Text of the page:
It can be hard to find genre fiction (mysteries, westerns, sci-fi, etc) or fiction about specific topics in an academic library. We aren’t set up to browse types of fiction the way a public library is. So what can you do?
Open the library catalog and construct a subject keyword search using some basic Boolean logic like this:
(topic or topic or topic) and (type or type or type) not (academic category or academic category)
For example, for novels that focus on family life or family relationships, use the above formula to construct a keyword subject search that looks something like this:
(brothers or sisters or parents or families) and (fiction or stories or tales) not (criticism or authorship or history)
Then click on the SUBJECT button to find any of those possible combinations in the subject field of any record.
If you get too many books in your search set, look at some of the records that seem most interesting. Examine their subject headings (use the "details" button to see more information and choose the “catalog record” tab) and decide what terms you can use to improve your search strategy.
Words associated with this fiction genre include detectives, murder, crime, police, prviate investigators...So try constructing a Subject Keyword Search like this using the formula above:
(detective or crime or police or murder or mystery) and (fiction or stories or tales) not (criticism or history or authorship)
Using the subject heading "Science Fiction" can help you locate science fiction novels but because so many people have written critical analyses of science fiction, those non-fiction works are often what come up unless you add some other terms. A Subject Keyword Search constructed like this can help get you started:
"science fiction" and (fiction or stories or tales) not (criticism or history or authorship)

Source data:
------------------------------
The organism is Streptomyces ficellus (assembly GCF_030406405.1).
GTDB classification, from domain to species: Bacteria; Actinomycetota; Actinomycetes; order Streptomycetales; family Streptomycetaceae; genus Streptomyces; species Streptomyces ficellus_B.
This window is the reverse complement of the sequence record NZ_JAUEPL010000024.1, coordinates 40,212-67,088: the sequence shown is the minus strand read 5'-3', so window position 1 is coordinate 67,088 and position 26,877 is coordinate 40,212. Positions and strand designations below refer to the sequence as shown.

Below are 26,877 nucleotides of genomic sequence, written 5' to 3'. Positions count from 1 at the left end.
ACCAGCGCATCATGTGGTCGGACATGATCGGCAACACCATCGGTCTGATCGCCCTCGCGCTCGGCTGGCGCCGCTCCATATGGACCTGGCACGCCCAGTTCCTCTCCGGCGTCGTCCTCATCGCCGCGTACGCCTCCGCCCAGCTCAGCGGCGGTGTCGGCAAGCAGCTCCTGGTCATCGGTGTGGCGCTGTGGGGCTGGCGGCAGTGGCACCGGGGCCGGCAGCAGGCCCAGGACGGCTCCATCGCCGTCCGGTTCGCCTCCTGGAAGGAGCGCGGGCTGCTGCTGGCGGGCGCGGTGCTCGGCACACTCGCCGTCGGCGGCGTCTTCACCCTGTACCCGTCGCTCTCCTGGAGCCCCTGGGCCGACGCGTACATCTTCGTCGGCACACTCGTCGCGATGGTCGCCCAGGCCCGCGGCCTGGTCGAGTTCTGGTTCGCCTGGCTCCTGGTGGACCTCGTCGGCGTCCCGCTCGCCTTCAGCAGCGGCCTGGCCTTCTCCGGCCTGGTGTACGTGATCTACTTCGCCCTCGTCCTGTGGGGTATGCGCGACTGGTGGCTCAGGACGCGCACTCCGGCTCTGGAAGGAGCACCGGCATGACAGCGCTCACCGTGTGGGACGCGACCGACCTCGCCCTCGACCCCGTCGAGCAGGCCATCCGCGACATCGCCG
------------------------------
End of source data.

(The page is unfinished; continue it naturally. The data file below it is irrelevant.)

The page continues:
Some of the classic, older sci-fi books may not come up with this kind of search because they were cataloged before the routine use of subject headings for fiction. See the "By Author" tab of this guide for more suggestions.
Since the Library of Congress (LC) subject heading for Native Americans is Indians of North America, try a search like this:
indians and (fiction or stories or tales) not (history or criticism or authorship)
You could also expand the first topic group to include the names of specific tribes, but be careful that you are using the name for the tribe that is recognized as a subject heading by LC.
To search for books by Native American authors, see the "By Author" tab in this guide.
If you want to search for fiction set in Montana (or any other geographic area) try this:
montana and (fiction or stories or tales) not (history or authorship or criticism)
For westerns, try this Subject Keyword Search:
(western or ranch or cowboy or frontier or pioneer) and (fiction or stories or tales) not (criticism or history or authorship)
You could just use one topic word in the first set, but because fiction subject headings can be very unevenly applied to novels in this genre, you risk getting very few back and missing out on some that you really might have liked.
On the other hand, you may still be missing some good topics using the string above. Look at a record for a recent book that you’ve heard of that features cowboys, such as Brokeback Mountain, and see what subject headings have been assigned to it.
The same Subject Keyword Search principles apply for this genre. Try:
(horror or terror or fantasy or monster or ghost) and (fiction or stories or tales) not (criticism or history or authorship)
This is a tough category. Academic libraries seem to purchase more in other genre areas than this one. This may be in part because the other categories of fiction seem to produce a strata of more literary titles that an academic library can justify purchasing. Romance or “bodice-rippers” or “harlequins” or “mills & boon” (as they’re known in the UK) type novels don’t seem to have that “literary” stratum.
But try this Subject Keyword Search:
(romance or love) and (fiction or stories or tales) not (history or criticism or authorship)